“There’ll Always be an Appleby” a book review by R.T. Acton

3 August 2020

This is a serious volume of sturdily well-researched local history, extra-ordinarily low-priced for an academically respectable volume, which everybody who loves Appleby Fair will wish to possess..... writes Professor Thomas Acton.

 It sets out and historically contextualises the development of Appleby New Fair, disposing of various myths about its origins, and, what is more, showing plausibly how those myths arose and what purposes they served at the time. Mr Connell taught history at Appleby School, and this volume displays all the punctilious rigour of a grammar school history master, fingers grubby from old archives, out to show there is always a reasonable explanation for the way things were and the way they are now.

He is also a former Mayor of Appleby, and district and local councillor, and has a deep empathy and understanding of the way local government works, how disputes arise and are settled. If you are a Traveller, Gypsy or Rom who wants to understand how Gaujo politicians approach negotiating with Romas at a local level over several centuries, this is a book you must read.  It is transparent, critical, and contrasts different approaches, rather than over-generalising about policy.

In analysing the approach of Gypsies, of course, Connell is coming from the outside, but he does his best and has attempted to read himself into Romani studies. He discusses Gordon Boswell at length and has talked to Billy Welch and many others. He documents their public positions and records contemporary Romani and Traveller evaluations of the fair both positive and negative and does convey the immense love that many older Gypsies have for this now iconic gathering, as indicated in the title quotation.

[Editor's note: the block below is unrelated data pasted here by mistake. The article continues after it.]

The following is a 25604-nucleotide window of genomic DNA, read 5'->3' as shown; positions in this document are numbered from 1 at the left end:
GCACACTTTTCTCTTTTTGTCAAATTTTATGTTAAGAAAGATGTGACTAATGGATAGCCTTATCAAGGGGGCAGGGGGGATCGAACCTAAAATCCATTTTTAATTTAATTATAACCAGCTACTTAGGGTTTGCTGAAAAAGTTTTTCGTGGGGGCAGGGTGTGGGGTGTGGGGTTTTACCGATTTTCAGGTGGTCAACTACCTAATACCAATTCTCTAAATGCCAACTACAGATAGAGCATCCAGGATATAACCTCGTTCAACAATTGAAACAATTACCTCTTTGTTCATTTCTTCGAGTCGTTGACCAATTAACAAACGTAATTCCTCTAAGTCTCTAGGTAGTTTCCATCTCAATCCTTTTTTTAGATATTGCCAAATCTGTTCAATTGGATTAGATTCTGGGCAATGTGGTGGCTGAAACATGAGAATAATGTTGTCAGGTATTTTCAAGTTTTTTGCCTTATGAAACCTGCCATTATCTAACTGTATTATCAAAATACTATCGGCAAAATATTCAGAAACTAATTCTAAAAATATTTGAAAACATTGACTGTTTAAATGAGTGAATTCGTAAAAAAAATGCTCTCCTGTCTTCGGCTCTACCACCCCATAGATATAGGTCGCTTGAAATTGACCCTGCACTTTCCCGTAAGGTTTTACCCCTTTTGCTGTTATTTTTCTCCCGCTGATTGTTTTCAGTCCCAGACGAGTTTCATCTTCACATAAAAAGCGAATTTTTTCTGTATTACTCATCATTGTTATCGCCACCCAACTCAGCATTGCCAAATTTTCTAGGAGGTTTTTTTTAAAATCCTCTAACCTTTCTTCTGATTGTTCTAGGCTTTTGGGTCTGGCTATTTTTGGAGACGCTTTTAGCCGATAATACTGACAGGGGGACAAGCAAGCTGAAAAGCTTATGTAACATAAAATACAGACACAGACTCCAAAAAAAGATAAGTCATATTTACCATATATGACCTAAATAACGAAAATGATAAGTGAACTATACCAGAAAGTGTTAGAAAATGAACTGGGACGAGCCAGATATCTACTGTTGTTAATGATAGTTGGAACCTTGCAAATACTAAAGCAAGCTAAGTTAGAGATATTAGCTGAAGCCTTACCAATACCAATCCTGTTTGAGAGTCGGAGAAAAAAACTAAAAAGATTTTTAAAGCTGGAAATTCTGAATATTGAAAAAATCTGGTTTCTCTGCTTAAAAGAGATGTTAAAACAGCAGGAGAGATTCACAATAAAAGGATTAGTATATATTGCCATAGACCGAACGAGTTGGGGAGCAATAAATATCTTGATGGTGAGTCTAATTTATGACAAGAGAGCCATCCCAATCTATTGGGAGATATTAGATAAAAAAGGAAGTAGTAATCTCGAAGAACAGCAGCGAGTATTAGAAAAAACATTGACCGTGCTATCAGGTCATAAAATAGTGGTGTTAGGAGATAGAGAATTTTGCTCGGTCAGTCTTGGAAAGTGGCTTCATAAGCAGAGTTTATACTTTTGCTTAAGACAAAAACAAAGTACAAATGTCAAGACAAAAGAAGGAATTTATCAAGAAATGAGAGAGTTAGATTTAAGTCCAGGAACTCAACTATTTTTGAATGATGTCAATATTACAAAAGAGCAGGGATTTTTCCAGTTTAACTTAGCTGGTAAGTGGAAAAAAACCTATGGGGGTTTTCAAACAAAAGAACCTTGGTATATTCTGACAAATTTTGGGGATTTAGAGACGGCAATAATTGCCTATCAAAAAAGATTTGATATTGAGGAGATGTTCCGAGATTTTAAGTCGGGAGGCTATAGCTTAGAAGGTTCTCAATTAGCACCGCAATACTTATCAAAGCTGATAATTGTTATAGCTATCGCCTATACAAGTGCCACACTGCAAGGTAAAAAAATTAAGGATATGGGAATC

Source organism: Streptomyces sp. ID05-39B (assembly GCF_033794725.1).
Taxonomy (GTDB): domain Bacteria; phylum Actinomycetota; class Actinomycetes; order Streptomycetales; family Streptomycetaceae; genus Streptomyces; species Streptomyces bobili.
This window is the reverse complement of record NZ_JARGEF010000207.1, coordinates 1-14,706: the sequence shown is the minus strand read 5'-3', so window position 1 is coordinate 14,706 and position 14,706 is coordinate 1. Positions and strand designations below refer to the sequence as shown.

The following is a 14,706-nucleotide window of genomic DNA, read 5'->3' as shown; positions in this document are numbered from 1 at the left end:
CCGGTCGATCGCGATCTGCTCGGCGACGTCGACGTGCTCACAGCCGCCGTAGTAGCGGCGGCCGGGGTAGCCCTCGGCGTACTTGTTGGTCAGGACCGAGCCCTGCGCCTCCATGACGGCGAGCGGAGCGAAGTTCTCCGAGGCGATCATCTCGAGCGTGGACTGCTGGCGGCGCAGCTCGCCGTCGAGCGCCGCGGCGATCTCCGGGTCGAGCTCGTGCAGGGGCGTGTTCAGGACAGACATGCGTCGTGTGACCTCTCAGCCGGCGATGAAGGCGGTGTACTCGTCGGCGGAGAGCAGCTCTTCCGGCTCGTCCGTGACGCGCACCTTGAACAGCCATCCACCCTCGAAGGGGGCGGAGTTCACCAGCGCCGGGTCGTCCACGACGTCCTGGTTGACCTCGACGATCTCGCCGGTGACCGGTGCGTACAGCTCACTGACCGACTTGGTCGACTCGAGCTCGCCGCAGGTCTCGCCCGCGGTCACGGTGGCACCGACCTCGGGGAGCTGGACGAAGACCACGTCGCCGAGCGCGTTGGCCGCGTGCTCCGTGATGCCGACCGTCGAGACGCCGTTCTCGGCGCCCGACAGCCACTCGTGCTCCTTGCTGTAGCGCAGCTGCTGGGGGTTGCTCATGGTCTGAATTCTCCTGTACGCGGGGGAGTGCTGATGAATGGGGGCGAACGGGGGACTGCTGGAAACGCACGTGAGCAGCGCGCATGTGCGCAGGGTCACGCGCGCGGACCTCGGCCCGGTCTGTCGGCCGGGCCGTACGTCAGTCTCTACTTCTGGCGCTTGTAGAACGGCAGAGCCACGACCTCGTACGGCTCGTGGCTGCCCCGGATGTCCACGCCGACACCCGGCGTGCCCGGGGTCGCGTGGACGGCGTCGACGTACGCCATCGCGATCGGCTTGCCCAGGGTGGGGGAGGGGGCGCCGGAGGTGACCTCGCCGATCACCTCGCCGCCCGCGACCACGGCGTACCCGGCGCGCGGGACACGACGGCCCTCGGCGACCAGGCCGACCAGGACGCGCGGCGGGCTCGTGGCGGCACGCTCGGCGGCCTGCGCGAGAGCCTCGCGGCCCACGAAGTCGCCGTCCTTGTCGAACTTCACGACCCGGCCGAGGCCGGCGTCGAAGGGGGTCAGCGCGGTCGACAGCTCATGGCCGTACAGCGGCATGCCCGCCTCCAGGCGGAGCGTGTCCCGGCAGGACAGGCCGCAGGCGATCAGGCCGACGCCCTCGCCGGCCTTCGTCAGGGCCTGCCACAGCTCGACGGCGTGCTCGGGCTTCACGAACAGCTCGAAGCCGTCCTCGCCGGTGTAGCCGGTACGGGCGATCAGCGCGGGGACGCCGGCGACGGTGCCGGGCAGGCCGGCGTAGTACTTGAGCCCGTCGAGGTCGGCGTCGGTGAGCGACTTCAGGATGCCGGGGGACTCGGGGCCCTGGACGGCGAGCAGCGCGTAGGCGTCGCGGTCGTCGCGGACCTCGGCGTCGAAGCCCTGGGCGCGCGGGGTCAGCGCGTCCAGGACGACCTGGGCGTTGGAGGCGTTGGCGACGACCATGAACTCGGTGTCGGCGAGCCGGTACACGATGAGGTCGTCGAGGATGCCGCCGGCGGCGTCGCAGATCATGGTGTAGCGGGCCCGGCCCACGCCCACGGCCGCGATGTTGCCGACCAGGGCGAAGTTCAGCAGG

He also briefly compares Appleby Fair with other great Romani gatherings, such as Saintes-Maries on the French Mediterranean coast. He takes the point that very often they have developed from a time when nomadic, persecuted Roma/Travellers could only gather in numbers without appearing threatening to Gaje, at a time and place where they would still be outnumbered by Gajo crowds gathered for markets, pilgrimages or races, and that it is only as those Gajo events have withered that the Romani gatherings they camouflaged have become public, and even cherished as historic cultural events in their own right. But that misses the way in which camouflage is still needed to evade racism. Many Gypsies and Travellers still trade horses and seek marriage partners at Appleby and Epsom, but wealthier individuals transact more serious business at Silverstone or Cheltenham, the point being these are NOT known as Gypsy gatherings,  (yet, at least.)When Django Reinhardt wrote his moody, autumnal tune “Place de Brouckère” he knew he was painting a musical picture of the quarter of Brussels where wealthy Roma and Sinte, especially musicians, lived. But who but Roma knew? – which was just as well during World War II.

Andrew Connell “There’ll Always be an Appleby” Appleby Gypsy Horse Fair: History, Mythology, Evaluation.” Cumberland and Westmoreland Antiquarian and Archaeological Society, Carlisle, 2019 ISBN 978 1 873124 819. £12.99 Illustrated with numerous b/w photos.